Generic Intervals (Music Theory Lesson)



Generic Intervals (Music Theory Lesson)

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An interval measures the distance between two notes.

We will first discuss generic intervals, which are measured on the staff.




When two notes occupy the same line or space, they are a first (or a prime) apart.




C to C is an example of a first.




C to Cb and C to C# are also firsts.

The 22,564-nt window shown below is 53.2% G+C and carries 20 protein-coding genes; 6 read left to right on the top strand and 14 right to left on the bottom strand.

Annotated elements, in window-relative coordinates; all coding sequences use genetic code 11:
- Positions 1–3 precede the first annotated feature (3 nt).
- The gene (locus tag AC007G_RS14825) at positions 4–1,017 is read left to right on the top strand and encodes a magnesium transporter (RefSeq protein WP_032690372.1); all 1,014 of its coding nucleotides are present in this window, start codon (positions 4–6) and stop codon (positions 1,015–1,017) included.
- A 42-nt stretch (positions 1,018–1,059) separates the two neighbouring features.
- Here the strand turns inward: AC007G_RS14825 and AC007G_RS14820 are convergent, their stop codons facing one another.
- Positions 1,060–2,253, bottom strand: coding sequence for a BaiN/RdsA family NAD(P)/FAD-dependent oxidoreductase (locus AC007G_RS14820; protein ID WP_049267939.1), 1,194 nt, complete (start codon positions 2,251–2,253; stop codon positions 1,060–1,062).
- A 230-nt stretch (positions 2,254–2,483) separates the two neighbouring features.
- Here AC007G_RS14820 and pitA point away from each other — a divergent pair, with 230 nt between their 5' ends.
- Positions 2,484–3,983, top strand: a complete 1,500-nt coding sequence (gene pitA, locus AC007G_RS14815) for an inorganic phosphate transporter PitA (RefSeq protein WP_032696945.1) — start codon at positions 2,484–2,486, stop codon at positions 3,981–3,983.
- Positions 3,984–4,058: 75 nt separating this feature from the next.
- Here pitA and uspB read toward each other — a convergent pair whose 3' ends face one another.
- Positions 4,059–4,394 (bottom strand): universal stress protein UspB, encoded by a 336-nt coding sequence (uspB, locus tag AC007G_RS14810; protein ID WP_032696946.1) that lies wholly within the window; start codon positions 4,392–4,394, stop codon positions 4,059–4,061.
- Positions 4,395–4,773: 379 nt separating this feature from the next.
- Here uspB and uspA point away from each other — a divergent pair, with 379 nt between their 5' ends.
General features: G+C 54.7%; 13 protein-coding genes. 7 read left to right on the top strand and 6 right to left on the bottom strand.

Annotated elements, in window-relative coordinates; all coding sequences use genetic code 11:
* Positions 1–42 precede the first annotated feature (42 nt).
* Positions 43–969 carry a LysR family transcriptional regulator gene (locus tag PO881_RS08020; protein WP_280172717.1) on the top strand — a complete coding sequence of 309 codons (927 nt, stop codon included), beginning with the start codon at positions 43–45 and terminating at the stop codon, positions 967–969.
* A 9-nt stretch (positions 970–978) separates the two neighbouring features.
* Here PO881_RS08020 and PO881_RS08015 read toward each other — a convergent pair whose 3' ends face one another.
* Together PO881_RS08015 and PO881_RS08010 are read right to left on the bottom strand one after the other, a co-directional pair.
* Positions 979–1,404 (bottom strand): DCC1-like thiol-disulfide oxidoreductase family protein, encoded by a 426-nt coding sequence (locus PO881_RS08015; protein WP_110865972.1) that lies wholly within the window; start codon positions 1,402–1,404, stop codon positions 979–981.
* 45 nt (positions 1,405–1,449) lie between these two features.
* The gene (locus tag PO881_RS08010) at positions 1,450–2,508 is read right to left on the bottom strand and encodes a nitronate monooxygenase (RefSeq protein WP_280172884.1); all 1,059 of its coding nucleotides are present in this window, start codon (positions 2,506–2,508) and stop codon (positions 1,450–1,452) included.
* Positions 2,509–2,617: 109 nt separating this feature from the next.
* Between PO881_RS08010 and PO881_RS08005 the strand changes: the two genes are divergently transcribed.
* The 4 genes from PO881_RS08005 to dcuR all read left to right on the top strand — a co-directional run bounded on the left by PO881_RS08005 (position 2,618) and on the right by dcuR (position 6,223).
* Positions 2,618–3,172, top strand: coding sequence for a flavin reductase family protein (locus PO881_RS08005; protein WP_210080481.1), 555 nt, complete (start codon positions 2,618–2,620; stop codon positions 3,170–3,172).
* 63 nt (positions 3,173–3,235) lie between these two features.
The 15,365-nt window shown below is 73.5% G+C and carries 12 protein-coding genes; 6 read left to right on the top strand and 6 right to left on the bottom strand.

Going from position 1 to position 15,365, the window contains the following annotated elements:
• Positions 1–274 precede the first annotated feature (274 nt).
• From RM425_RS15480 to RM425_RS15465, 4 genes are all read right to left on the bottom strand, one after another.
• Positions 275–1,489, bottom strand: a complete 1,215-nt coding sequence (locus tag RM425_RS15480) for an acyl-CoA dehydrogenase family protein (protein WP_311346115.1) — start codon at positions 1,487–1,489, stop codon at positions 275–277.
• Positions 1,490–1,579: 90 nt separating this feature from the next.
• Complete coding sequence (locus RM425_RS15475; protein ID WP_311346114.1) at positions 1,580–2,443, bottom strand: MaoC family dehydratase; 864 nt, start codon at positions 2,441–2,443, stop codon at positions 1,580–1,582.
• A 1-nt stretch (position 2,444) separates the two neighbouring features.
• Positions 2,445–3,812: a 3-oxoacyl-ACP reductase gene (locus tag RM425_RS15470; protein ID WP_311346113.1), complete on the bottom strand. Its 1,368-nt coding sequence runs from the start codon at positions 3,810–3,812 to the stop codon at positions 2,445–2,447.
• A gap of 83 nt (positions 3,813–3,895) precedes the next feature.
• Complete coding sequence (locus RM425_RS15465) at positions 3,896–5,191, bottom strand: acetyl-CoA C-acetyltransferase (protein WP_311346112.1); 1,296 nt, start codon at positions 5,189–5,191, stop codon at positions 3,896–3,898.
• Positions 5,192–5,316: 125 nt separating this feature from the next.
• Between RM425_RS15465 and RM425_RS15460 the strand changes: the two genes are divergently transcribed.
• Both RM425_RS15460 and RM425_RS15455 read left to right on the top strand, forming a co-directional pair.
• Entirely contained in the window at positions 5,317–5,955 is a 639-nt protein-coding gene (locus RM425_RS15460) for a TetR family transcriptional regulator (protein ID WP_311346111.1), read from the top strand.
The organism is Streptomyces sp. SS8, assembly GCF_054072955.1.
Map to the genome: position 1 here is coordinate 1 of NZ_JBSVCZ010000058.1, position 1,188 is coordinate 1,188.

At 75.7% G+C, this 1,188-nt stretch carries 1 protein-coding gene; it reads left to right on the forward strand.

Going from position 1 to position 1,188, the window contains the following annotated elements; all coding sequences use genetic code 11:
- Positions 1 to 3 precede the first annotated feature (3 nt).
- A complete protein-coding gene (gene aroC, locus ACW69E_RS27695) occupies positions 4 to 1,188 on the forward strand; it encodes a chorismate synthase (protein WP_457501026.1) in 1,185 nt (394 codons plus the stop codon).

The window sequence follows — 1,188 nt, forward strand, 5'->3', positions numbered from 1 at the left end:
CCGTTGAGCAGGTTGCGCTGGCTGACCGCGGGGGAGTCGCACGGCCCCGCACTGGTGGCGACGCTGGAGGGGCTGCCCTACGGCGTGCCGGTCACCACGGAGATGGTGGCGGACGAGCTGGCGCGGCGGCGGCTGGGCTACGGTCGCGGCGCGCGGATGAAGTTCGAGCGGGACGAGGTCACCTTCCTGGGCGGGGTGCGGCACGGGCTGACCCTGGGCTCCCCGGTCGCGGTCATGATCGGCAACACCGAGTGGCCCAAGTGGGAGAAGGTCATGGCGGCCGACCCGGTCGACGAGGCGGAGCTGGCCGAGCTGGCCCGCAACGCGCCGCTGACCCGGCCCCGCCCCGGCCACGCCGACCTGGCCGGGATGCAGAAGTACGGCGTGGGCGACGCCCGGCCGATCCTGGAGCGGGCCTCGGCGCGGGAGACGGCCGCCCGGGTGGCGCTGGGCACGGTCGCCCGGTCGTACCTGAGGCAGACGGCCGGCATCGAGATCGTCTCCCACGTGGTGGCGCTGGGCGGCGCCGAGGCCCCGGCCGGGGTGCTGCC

When two notes are askewed to each other, they are a second apart.




C to D is an example of a second.




C to D#, Cb to D, and Cb to D# are also seconds.




When two notes are stacked tightly together, they are a third apart.




C to E is an example of a third.




E to G and F to A are also thirds.




As the notes become further apart, their interval type increases.




C to F is a fourth.




C to G is a fifth.




C to A is a sixth.




C to B is a seventh.




C to C is an eighth (or octave).













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